Black lung victims to receive assistance
A free Black Lung Clinic will be held Aug. 21 at the Middlesboro Community Center (Old YMCA building) on 30th Street. The clinic will be from 10 a.m. to 2 p.m.
The Tennessee Black Lung Clinic at Community Health of East Tennessee will hold the free workshop to assist affected persons in the claims process. Though Community Health has since expanded into a range of services, it was initially created as a Federal Black Lung Program in 1980.
According to the Tennessee Black Lung Staff of Community Health, the workshop will provide those interested in what is needed to file for an exam. The application takes roughly and one-and-a-half hours to complete, and will entitle valid claimants to a free examination by the U.S. Department of Labor.
After examination, the diagnosis will be made and the severity of the condition will be determined. Depending on the severity of individual cases, the Tennessee Black Lung Clinic of Community Health of East Tennessee will then assist complainants in getting the benefits they are entitled.
Though many of the coal mines of East Tennessee have long grown silent, the victims of mining associated health issues are still with us. Be they the former miners themselves or their widows and family members, the devastating effects of what is known as “black lung” are far reaching.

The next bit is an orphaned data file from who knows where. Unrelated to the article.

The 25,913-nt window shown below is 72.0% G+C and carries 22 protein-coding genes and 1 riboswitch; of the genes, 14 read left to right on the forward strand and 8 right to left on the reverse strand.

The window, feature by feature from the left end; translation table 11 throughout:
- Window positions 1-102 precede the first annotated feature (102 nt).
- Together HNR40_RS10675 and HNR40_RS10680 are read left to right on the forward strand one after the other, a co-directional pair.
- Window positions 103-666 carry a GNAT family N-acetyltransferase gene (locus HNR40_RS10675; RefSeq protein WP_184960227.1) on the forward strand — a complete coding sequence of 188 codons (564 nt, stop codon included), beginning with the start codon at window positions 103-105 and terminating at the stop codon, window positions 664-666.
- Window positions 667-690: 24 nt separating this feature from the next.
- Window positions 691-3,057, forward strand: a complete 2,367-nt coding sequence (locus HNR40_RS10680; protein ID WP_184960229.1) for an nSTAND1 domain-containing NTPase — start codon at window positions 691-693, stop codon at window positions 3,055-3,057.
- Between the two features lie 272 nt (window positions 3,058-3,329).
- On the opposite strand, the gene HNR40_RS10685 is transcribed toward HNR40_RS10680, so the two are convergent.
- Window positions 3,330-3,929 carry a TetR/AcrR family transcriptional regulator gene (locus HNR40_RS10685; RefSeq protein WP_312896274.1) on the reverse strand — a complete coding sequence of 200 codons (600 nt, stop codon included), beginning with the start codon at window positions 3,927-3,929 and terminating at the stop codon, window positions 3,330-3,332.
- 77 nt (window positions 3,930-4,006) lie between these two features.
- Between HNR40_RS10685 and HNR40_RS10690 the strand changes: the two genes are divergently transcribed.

Black lung disease, also known as coal workers’ pneumoconiosis (CWP) is caused by long-term exposure to coal dust. It is common among coal miners and others who work with coal and is similar to silicosis and the long-term effects of tobacco smoking. Inhaled dust progressively builds up in the lungs and is unable to be removed by the body. This leads to inflammation, fibrosis and in the worst cases, necrosis or lung tissue death.
There are currently about 42,000 underground coal miners actively working in the United States. In the past ten years, 10,000 American miners have died from CWP. Although this disease is preventable, many miners are still developing advanced and severe cases.
In the 40 years since the Federal Coal Mine Health and Safety Act of 1969 became law, the proportion of miners with black lung disease has gone down by about 90 percent. But the downward trend of this disease in coal miners has stopped. Rates of black lung are on the rise, and have almost doubled in the last 10 years.
Like those who have worked in asbestos and other hazardous substances, coal miners and their families are entitled to benefits from the miners’ former employers.
The Black Lung Staff from Community Health are scheduled to meet with those interested in filing for Federal Black Lung Benefits.
For appointments or further information call 423-563-1015 or 423- 563-1009.